Later in the film (after the three have departed from their reunion), we get a dance routine of the three of them synched across three different locations. It's not a particularly dazzling showpiece of dancing, but having the three of them in different frames matching their moves is great fun to watch.
The film certainly has its slow spots and there are some odd choices. There's only a single dance routine with Cyd Charisse (only one!), so you have to wonder what the hell they were thinking there - you have Cyd Charisse and her legs...Use them! Also, one of the three main male characters goes missing for an entire stretch of the middle section of the film. We follow two of the characters through their day leading up to the climactic TV show at the end of the picture (being kept busy by others to ensure they show up later on) and though we know how the remaining member of the trio is being kept busy we just never see him until he walks into the TV show taping. It feels like they just decided to cut out whatever scenes they shot because they didn't work.
After the three friends have reunited and agreed on a lunch spot there's a bit more playing around with frames within the film. As each of the three starts to think that the reunion was a bad idea, the camera locks on their faces and the frame shrinks a bit to emphasize that the voiceover is their own thoughts.
It doesn't work perfectly as there's some mugging going on here, but that's quibbling...Overall, it's an immensely entertaining film. And if you want dancing showpieces, there are two in particular that are just fabulous, hugely energetic and terrific fun - the trash can lid sequence and the roller skating through city streets sequence:
But my favourite use of split screen is probably John Frakenheimer's "Grand Prix". Throughout the beginning of the 3 hour film's titles, we're treated to numerous frames of wheels, cars, road surfaces, etc.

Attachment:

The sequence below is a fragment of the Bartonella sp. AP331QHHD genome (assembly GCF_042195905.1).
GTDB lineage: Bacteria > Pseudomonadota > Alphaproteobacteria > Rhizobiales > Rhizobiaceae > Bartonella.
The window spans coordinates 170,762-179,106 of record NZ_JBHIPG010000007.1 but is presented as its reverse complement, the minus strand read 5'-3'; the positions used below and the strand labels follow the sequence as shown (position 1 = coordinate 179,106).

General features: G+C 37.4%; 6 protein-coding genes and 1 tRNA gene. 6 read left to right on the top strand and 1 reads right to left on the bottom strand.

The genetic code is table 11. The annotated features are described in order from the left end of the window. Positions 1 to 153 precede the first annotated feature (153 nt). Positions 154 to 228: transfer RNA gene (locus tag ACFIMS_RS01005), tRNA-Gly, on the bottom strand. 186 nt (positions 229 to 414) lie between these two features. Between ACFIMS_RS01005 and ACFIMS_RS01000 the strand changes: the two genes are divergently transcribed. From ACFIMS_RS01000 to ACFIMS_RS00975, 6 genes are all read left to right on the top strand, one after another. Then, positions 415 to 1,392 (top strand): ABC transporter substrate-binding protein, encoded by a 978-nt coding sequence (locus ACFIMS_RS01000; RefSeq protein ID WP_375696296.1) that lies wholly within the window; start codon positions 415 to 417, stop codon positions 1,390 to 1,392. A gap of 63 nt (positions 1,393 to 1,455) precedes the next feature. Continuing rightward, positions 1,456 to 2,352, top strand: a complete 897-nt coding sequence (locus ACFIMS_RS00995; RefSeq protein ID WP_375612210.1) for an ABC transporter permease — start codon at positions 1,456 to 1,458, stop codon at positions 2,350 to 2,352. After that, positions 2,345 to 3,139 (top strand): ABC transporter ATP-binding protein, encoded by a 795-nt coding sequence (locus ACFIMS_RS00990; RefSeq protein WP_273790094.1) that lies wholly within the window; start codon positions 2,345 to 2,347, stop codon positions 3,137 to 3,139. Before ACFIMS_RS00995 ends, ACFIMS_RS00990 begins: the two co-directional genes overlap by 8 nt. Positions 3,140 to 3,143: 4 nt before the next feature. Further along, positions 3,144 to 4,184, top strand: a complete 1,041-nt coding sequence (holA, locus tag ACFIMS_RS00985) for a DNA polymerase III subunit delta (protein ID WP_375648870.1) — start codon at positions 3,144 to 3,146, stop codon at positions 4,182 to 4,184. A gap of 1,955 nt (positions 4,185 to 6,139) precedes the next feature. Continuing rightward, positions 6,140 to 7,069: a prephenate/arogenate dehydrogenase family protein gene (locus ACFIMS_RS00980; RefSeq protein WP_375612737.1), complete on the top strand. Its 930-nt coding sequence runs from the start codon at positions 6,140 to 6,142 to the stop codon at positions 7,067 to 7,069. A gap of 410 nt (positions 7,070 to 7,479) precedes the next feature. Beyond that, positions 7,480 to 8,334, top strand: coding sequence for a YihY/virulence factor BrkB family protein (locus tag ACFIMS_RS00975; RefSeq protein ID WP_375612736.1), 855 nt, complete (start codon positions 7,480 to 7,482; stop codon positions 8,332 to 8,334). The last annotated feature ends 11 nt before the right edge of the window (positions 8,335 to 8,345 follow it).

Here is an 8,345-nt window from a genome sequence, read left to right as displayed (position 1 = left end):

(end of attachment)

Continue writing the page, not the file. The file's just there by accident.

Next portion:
This really helps set the tone at an F1 race course during preparations by all the crews - in particular when the screen shows a single item (say a spinning wrench on a nut) and then shows two and then four and then sixteen...In quick succession it gives off the feeling of many teams and mechanics all bustling around.
After the race starts, the split screens continue from within the race as we see (all at once) a driver's feet on the pedals, the driver's hand on the gear shift and the driver behind the wheel:
...or perhaps the hands, the feet and the road surface speeding along:
...or different angles on the exit of a tunnel:
It sets up the film beautifully and creates added tension and excitement along with the feeling that so much is happening at once.
Of course there's many other films that play with split screens and framing. Notably "Timecode" (which sectioned the screen into four single takes for the duration of the film - not a great story, but a cool experiment), "Woodstock", "Sisters", "The Thomas Crown Affair" and "Pillow Talk". And of course early innovators like Dziga Vertov ("The Man With The Movie Camera") and Buster Keaton (whose short film "The Playhouse" was an obvious inspiration for the "It's Always Fair Weather" split screen dance number).
Used well, it's another film technique that can add a great deal to the telling of a story.